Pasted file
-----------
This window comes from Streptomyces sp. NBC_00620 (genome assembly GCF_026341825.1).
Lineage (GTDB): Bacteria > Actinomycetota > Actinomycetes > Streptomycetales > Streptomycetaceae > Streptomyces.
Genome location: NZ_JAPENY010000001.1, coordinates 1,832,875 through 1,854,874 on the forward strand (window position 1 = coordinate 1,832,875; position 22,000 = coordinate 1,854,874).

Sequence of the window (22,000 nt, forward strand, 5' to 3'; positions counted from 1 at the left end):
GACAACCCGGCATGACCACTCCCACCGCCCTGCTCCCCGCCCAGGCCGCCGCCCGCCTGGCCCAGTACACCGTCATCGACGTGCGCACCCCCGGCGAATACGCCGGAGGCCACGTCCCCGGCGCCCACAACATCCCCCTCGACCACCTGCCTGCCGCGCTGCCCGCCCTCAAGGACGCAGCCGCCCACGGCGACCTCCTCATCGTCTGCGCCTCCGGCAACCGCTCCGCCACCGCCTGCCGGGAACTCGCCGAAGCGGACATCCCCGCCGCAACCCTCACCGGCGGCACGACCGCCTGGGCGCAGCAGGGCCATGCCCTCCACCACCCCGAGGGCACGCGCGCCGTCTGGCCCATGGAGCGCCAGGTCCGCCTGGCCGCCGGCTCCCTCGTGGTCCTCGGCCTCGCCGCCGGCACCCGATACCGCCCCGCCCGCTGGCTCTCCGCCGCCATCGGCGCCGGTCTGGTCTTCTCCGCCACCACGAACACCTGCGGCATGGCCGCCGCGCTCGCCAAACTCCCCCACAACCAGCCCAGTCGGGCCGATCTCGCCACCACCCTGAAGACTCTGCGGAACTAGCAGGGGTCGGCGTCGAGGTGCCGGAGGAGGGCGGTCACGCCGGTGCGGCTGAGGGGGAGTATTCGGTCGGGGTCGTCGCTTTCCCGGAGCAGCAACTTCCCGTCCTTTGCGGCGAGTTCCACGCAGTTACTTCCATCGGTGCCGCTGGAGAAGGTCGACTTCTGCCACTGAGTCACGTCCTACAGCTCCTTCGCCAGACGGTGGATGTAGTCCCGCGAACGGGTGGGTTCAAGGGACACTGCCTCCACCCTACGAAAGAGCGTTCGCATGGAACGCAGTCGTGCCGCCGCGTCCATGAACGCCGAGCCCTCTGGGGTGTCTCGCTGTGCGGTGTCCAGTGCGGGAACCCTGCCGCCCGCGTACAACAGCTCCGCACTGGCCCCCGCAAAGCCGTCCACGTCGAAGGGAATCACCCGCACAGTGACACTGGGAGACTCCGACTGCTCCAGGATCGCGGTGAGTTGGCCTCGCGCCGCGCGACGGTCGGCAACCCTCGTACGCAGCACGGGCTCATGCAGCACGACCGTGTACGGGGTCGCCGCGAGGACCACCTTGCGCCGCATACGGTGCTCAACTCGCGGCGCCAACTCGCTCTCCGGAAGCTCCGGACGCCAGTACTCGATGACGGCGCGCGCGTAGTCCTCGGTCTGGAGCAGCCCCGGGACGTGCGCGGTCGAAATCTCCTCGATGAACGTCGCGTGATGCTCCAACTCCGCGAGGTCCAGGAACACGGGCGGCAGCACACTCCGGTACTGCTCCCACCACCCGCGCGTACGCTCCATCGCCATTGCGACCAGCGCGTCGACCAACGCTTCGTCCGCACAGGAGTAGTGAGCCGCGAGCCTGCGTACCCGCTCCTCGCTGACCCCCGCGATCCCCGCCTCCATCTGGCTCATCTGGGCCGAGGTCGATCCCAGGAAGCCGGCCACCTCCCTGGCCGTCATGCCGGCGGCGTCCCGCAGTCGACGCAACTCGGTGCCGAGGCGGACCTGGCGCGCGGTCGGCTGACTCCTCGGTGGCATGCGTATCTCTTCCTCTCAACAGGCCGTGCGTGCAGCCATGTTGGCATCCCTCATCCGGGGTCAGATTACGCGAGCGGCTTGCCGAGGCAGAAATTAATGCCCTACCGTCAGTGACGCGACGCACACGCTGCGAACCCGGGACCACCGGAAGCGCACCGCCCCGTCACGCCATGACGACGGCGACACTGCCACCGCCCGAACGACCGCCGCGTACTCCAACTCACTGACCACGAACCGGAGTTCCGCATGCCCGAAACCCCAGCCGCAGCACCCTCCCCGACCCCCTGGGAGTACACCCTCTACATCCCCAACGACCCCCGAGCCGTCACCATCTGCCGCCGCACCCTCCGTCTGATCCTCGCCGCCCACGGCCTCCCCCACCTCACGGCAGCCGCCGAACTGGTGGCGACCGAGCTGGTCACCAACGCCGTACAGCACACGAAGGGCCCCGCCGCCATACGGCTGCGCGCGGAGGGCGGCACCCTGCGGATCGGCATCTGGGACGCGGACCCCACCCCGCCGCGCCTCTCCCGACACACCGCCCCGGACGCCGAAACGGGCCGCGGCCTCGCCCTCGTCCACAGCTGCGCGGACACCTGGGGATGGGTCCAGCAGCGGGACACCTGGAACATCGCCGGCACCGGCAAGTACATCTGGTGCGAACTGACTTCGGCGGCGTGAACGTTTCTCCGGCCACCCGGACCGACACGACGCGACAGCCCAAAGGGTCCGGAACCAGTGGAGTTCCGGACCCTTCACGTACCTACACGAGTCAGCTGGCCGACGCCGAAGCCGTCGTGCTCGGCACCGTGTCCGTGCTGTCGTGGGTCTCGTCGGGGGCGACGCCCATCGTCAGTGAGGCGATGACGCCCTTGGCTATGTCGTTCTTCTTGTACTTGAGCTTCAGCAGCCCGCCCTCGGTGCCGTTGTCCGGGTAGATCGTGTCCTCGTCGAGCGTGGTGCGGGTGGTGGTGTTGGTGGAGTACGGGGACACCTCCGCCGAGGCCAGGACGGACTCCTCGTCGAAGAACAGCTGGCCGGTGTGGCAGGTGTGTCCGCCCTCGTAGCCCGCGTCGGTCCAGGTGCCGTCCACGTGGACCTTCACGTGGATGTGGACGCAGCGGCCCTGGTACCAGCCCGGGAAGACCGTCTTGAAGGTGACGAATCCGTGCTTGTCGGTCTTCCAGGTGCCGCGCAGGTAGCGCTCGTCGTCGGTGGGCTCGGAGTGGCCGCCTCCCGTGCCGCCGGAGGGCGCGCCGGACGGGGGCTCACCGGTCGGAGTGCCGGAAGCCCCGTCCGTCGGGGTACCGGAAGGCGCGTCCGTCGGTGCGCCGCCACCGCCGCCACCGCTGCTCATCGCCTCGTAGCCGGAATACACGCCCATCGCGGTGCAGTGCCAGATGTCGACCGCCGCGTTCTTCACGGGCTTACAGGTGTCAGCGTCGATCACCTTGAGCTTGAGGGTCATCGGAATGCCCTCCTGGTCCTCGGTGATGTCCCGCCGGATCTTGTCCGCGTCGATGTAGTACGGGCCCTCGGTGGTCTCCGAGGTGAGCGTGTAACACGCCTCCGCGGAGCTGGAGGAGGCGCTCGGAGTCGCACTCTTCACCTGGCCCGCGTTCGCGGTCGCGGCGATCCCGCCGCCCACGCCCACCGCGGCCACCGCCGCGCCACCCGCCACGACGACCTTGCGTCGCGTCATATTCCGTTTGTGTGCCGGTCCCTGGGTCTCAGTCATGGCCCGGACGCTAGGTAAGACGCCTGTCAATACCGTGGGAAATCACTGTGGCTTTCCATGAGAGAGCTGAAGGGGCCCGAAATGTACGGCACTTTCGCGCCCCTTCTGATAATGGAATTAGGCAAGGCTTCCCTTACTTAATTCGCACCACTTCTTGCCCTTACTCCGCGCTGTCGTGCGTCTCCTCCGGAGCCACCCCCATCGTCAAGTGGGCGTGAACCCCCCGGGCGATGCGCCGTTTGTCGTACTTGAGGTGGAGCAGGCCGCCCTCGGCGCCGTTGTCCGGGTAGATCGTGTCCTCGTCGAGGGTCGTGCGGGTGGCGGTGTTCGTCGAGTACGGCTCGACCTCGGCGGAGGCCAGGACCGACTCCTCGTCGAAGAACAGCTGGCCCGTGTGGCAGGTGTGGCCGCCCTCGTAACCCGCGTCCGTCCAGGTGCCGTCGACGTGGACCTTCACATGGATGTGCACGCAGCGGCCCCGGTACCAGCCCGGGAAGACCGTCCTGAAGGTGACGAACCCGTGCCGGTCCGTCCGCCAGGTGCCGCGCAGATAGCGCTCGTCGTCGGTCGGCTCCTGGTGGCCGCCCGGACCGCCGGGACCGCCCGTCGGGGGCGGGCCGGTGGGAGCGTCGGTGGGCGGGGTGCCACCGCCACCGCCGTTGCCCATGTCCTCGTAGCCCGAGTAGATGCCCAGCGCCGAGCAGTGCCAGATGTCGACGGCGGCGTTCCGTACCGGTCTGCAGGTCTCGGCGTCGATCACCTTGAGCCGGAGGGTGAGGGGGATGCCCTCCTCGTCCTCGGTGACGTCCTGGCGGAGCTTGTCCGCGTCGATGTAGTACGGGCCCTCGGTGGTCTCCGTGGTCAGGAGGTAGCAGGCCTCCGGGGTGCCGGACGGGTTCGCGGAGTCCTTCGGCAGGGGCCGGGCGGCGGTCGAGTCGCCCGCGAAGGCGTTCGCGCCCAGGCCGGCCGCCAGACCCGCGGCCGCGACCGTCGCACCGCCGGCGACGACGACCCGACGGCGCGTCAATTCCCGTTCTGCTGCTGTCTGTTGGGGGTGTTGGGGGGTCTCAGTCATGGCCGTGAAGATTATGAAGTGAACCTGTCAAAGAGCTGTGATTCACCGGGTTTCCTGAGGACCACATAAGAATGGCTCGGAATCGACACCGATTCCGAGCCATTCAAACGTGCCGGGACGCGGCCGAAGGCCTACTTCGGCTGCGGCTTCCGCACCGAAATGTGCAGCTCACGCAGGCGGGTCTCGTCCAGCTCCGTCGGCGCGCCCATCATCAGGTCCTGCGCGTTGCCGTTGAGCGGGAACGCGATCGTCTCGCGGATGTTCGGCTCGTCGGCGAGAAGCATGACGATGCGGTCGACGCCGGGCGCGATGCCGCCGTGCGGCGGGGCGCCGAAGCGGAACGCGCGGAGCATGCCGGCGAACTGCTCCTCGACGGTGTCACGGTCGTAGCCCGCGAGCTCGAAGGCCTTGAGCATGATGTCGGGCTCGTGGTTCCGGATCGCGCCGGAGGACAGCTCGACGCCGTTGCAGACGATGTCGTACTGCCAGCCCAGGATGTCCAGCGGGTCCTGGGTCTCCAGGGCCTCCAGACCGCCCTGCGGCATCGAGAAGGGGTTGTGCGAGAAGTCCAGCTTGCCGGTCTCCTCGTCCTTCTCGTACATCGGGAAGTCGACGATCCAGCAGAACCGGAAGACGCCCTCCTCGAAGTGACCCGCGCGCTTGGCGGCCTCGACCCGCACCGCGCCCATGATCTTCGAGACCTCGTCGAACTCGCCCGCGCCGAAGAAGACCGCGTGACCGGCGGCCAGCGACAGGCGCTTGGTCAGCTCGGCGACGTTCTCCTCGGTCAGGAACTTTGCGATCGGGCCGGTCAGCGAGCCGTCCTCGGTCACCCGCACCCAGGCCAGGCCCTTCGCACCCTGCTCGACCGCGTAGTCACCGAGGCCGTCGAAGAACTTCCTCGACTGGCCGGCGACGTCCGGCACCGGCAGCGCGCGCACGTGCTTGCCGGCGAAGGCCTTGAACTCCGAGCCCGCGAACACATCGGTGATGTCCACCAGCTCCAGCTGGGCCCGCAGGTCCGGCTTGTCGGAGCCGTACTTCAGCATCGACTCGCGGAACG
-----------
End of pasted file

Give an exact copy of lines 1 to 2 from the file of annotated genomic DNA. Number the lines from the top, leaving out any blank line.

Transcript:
This window comes from Streptomyces sp. NBC_00620 (genome assembly GCF_026341825.1).
Lineage (GTDB): Bacteria > Actinomycetota > Actinomycetes > Streptomycetales > Streptomycetaceae > Streptomyces.